Revolution radio station brings indie music to Bowling Green at festival

Greensburg, Ky. native Nash Gumm, 21, dances and screams during Robert DeLong’s set during Mayhem Music Festival April 26, 2013. “His show was a blast.” Nash said.

Christian Marnon

Revolution 91.7 brought independent music from the airwaves to Circus Square Park with their 10th annual Mayhem festival.

Music aficionados braved an onset of rain on Friday to watch a lineup of eight up-and-coming independent artists, five of which were Kentucky-based. Three of the five Kentucky artists, Fair-Weather Kings, Mahtulu and Sixteen, hailed from Bowling Green.

Proceeds from Mayhem went to New Beginnings, a therapeutic horse riding program for students with disabilities.

Frankfort sophomore Angela Conway, public relations director for Revolution 91.7, said the big score for Mayhem 2013 was Robert DeLong, an electronic artist who performed at this year’s Coachella Valley Music and Arts Festival, a highly-esteemed music event in Indio, Calif.

“Robert DeLong came all the way from Los Angeles,” she said. “He just played Coachella and he’s going to go on his European tour right after Mayhem — it’s insane that he’s here.”

Conway also said Bowling Green has consistently produced quality artists.

“There are a bunch of talented musicians scattered throughout Bowling Green and some surrounding areas and they all get together and have that common goal of making good music,” she said.

Owensboro junior Laura Byrd, a DJ for Revolution 91.7, shared similar thoughts.

“I feel like there are more bands that come out of Bowling Green than for my example, Owensboro, my hometown, which is 70 miles down the road,” she said. “I think Bowling Green may even do a better job with the independent scene than Nashville.”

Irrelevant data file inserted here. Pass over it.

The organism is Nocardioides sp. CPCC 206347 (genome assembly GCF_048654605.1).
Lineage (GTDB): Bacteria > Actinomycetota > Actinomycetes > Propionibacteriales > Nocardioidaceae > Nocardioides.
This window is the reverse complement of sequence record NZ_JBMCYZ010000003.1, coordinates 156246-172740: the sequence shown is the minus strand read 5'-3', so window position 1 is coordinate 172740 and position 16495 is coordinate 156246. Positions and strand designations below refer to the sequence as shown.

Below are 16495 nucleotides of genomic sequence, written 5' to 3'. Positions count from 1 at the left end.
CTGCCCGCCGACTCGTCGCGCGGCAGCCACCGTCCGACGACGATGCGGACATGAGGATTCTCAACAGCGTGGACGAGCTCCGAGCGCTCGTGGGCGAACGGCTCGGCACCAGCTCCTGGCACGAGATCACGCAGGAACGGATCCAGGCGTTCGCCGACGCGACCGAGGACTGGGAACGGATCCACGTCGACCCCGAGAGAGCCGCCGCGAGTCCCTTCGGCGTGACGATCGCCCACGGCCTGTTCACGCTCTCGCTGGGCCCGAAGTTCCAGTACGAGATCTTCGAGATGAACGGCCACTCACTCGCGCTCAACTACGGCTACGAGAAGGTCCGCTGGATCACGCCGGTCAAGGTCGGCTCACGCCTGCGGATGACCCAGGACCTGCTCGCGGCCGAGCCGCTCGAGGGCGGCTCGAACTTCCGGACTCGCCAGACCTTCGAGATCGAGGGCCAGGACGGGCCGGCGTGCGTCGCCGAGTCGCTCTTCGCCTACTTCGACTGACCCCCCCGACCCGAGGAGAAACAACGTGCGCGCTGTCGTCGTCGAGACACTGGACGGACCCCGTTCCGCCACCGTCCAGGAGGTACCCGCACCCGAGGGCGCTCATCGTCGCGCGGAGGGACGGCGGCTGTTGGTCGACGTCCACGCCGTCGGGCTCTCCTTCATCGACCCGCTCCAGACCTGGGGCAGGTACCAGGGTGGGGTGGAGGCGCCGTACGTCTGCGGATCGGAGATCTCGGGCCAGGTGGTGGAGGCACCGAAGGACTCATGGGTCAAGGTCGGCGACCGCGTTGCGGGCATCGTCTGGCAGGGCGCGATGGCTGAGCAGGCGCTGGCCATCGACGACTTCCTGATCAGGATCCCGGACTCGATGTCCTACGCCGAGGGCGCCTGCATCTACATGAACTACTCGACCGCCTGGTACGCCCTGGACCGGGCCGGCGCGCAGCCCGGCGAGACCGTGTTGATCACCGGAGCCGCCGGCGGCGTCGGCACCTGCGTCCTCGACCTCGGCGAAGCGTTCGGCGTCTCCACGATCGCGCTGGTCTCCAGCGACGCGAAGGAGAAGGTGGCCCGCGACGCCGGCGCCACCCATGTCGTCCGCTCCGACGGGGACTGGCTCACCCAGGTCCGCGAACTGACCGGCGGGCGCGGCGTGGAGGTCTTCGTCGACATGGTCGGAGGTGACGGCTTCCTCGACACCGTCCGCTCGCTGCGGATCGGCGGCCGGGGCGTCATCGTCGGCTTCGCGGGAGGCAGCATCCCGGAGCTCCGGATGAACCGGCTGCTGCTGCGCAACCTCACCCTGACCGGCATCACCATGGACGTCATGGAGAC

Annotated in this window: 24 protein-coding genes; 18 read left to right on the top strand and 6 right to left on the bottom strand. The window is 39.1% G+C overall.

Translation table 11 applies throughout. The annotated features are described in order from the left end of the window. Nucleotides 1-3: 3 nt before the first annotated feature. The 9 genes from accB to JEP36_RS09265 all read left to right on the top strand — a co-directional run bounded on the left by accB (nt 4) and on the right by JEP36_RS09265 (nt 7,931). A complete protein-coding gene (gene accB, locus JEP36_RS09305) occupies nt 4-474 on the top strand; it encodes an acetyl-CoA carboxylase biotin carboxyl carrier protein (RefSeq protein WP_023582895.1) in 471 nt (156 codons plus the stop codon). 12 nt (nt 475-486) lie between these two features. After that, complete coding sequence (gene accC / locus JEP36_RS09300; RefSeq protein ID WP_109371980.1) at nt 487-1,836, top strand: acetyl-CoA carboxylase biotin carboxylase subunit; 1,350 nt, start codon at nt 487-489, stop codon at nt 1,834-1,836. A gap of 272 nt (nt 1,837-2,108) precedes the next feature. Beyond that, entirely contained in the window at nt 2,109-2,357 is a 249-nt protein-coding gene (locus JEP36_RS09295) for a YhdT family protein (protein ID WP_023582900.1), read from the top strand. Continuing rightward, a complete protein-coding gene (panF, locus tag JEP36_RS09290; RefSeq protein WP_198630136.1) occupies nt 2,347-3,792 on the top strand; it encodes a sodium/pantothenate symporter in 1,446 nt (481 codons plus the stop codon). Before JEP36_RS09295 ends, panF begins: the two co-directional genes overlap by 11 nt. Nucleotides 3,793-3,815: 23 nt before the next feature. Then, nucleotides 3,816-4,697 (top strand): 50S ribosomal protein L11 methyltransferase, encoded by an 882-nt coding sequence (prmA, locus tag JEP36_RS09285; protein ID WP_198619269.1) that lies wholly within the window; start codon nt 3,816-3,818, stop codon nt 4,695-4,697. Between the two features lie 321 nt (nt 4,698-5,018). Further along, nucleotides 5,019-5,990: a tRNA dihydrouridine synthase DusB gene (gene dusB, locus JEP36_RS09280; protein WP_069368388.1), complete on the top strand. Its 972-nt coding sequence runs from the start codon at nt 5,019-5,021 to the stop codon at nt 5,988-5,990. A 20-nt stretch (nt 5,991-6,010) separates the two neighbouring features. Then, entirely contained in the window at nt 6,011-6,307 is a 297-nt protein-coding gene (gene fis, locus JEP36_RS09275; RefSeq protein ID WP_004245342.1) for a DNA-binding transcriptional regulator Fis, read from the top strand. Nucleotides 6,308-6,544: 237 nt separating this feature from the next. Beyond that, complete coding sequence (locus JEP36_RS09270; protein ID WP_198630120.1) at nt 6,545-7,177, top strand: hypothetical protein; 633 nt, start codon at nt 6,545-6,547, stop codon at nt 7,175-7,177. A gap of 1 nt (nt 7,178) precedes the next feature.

Attendees at the show were appreciative of Revolution’s contributions to music in Bowling Green.

Elizabethtown junior Joseph Duke said Revolution 91.7 has introduced him to a variety of bands.

“I’ve gotten a lot of my local music tastes from Revolution,” he said.

Max Erskine, of Bowling Green, said Mayhem provides a fun opportunity to see artists that get regular airplay on Revolution, in person.

“Revolution brings great music to the world,” he said.

Conway said that was the crux of Revolution’s mission.

“We’re kinda like the launching pad for these musicians,” she said. “We are the guys who give the underdogs a chance and the guys who make the big music, big.”

Conway said the line between “mainstream” and “indie” music is becoming increasingly indistinguishable.

“Music listeners want more than ever to break away from the predictable rifts and the self-explanatory lyrics and want something deeper and more meaningful,” she said. “We’re coming on 25 years here in the fall, and the response has been crazy and it’s not just the college demographic. There’s lots of people that say ‘Wow this is really out there?’ Yes, it really is and we’re helping to bridge the gap a great deal.”